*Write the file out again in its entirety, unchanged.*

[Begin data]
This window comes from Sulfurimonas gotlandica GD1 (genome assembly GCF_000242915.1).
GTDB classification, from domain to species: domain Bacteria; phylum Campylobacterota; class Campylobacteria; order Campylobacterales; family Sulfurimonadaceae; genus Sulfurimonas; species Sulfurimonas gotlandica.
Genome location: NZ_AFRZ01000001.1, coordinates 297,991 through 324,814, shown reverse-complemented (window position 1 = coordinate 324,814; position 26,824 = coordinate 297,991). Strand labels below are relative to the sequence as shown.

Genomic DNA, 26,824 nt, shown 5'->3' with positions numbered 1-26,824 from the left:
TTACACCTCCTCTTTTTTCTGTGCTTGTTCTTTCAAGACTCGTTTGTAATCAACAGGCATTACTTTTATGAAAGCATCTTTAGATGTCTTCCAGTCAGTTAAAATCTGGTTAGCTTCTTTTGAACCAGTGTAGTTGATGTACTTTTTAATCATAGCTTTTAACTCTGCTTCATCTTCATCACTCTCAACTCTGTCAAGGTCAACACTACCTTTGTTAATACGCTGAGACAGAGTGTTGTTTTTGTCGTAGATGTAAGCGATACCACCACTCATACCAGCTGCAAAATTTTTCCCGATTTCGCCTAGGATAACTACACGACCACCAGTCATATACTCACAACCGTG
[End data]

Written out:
This window comes from Sulfurimonas gotlandica GD1 (genome assembly GCF_000242915.1).
GTDB classification, from domain to species: domain Bacteria; phylum Campylobacterota; class Campylobacteria; order Campylobacterales; family Sulfurimonadaceae; genus Sulfurimonas; species Sulfurimonas gotlandica.
Genome location: NZ_AFRZ01000001.1, coordinates 297,991 through 324,814, shown reverse-complemented (window position 1 = coordinate 324,814; position 26,824 = coordinate 297,991). Strand labels below are relative to the sequence as shown.

Genomic DNA, 26,824 nt, shown 5'->3' with positions numbered 1-26,824 from the left:
TTACACCTCCTCTTTTTTCTGTGCTTGTTCTTTCAAGACTCGTTTGTAATCAACAGGCATTACTTTTATGAAAGCATCTTTAGATGTCTTCCAGTCAGTTAAAATCTGGTTAGCTTCTTTTGAACCAGTGTAGTTGATGTACTTTTTAATCATAGCTTTTAACTCTGCTTCATCTTCATCACTCTCAACTCTGTCAAGGTCAACACTACCTTTGTTAATACGCTGAGACAGAGTGTTGTTTTTGTCGTAGATGTAAGCGATACCACCACTCATACCAGCTGCAAAATTTTTCCCGATTTCGCCTAGGATAACTACACGACCACCAGTCATATACTCACAACCGTG